SB Nation 2010 NHL Mock Draft -- Tampa Bay Lightning select Vladimir Tarasenko (RW) 6th

Vladimir Tarasenko, Russian wing, is a long shot to be picked in the 2010 NHL Entry draft this high, but Raw Charge takes a chance on him in the SB Nation Mock Draft (photo credit: Canada Hky | Wikimedia Commons )

Mock drafts have been pointing to wing's Nino Niederreiter and Brett Connolly as who the Lightning will ultimately take in the 2010 NHL Entry Draft.   Nino or Connolly, Connolly or Nino...  Occasionally there would be the selection of a defenseman (Fowler, Gudbranson, Gormley) but for the most part, it's been a wing selection.  Nino specifically has been projected as the Lightning selection about 29% of the time among mock drafts.

That's what makes Raw Charge's selection of Russian right wing Vladimir Tarasenko the first upset of the 2010 NHL Mock Draft.  

It's not that Tarasenko lacks the skills -- he's rated 4th in the entire draft in the International Scouting Service's final rankings, and 2nd overall among Europeans by Central Scouting.  It's not that he can't score -- 13 goals, 11 assists and 24 points in 42 KHL games last season.  It's not that teams are shy about drafting a talent who is compared to Alex Ovechkin and Evgeni Malkin...

It's the fact he's a Russian player, already playing in the rival Kontinental Hockey League.  Getting him to come over to North America is in question.  

Andrew's Stars Page (which is an invaluable one-stop source on some of the 2010 draft class) pulled the following quote from The Hockey News, which gives a general idea of the mentality of teams looking at Vladimir int he draft:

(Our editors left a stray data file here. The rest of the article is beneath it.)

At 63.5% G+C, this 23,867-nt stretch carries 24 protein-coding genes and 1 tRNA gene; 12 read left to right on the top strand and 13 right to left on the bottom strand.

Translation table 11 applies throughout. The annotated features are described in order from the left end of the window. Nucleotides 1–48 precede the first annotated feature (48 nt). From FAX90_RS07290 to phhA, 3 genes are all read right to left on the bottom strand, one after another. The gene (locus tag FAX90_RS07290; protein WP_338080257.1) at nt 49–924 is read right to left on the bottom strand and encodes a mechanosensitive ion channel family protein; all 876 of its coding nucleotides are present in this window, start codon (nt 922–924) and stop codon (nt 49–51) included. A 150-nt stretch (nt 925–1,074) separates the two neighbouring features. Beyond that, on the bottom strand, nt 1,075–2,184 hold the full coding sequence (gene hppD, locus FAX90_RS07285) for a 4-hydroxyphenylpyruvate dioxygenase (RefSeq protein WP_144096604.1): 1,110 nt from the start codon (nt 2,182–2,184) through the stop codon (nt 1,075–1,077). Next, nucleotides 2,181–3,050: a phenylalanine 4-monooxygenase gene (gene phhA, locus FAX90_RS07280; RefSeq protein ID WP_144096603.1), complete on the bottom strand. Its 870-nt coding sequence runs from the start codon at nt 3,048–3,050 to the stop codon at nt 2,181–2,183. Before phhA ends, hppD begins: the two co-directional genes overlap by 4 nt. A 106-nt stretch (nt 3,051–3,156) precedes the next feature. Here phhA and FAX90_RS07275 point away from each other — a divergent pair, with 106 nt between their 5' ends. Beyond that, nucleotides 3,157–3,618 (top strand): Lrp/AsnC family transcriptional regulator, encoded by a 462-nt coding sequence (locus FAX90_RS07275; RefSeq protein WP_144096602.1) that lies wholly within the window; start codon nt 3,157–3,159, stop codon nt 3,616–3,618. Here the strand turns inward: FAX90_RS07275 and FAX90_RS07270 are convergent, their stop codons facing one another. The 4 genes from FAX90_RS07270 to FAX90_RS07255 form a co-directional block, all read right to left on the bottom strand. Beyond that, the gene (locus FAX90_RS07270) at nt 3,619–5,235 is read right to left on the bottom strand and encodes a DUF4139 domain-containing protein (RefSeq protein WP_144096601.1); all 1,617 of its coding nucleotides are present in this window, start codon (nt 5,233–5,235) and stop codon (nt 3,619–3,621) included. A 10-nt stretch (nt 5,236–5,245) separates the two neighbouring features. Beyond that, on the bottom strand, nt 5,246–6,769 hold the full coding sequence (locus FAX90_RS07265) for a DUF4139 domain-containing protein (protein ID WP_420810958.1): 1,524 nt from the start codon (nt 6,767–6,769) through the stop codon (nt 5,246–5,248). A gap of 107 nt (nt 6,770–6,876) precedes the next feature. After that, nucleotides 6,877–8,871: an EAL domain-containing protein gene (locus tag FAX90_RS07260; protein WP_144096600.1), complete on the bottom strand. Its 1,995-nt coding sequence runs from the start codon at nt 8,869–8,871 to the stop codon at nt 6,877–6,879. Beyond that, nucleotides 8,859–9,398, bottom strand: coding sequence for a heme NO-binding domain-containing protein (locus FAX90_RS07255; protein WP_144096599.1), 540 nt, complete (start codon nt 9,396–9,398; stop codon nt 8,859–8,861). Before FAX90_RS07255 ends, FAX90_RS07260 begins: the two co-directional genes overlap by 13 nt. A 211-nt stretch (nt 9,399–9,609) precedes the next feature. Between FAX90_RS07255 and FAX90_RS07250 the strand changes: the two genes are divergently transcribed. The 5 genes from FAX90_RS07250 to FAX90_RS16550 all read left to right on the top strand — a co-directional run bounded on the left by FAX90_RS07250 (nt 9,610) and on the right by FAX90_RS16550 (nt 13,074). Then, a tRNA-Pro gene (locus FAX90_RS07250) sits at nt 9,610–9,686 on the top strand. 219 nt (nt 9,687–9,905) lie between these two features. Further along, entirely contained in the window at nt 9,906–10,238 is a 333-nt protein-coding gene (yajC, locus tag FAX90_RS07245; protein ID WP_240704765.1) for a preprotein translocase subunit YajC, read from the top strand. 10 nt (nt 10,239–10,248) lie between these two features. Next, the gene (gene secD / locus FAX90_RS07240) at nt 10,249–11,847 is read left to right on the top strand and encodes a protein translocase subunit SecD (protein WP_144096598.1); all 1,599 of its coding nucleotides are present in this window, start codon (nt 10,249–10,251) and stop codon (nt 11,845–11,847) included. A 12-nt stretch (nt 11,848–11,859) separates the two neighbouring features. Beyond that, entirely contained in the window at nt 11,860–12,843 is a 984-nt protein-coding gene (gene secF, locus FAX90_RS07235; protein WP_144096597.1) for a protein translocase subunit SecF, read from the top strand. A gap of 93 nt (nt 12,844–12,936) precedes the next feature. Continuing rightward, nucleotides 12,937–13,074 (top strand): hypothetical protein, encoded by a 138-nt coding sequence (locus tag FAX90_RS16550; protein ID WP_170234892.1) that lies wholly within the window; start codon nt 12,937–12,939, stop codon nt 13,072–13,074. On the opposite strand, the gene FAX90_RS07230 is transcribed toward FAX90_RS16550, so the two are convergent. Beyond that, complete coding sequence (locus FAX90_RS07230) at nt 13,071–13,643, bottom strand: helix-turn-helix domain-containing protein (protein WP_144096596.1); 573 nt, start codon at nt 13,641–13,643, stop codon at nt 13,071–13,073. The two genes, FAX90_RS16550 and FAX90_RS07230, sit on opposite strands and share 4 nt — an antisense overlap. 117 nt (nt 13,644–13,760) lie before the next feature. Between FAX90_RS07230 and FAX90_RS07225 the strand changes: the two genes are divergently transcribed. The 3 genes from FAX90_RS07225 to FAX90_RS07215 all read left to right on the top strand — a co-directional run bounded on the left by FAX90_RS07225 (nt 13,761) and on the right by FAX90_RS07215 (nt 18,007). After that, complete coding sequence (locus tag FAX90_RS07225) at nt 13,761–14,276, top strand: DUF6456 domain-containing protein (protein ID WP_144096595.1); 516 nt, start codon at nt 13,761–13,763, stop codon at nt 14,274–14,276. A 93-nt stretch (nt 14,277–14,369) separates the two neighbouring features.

"He's not the biggest kid, but he can score. But there's no way I'm investing my first round pick in a kid where it's 50-50 as to whether he's going to play here."
>
   - A scout, quoted in The Hockey News Draft Preview 2010

It's the NHL versus the KHL on this pick:  Lucrative money without a rookie cap and at home, or lucrative money in a foreign land, but only after establishing yourself...  Thus implies the risk.

But when the kid states himself that he plans on being in the NHL in five years (taken from his Hockey's Future interview posted on January 11th, 2001) should you really live in fear about spending a draft pick on the guy?  

It's not as if Brett Connolly, whose hip injury from 2009  has dropped his draft stock, doesn't come with a high risk. It's not as if Nino Niederreiter doesn't come with his own questions after a lackluster performance at the World Championships this spring (if he can't score points during one of the weaker World Championships in memory, then how will he fare versus NHL talent?)...  All draft picks come with questions (even if that's simply "Can he live up to the hype?"), and the GM's job is to find the best person whose questions they can accept going forward.

Though Steve Yzerman has stated he is going to default to his scouts regarding the 2010 draft picks, I believe patience and confidence should win out here. Last year, the Bolts drafted a boy playing in a mens league with Victor Hedman. Following the same blueprint, Tarasenko's selection is a chance worth taking.

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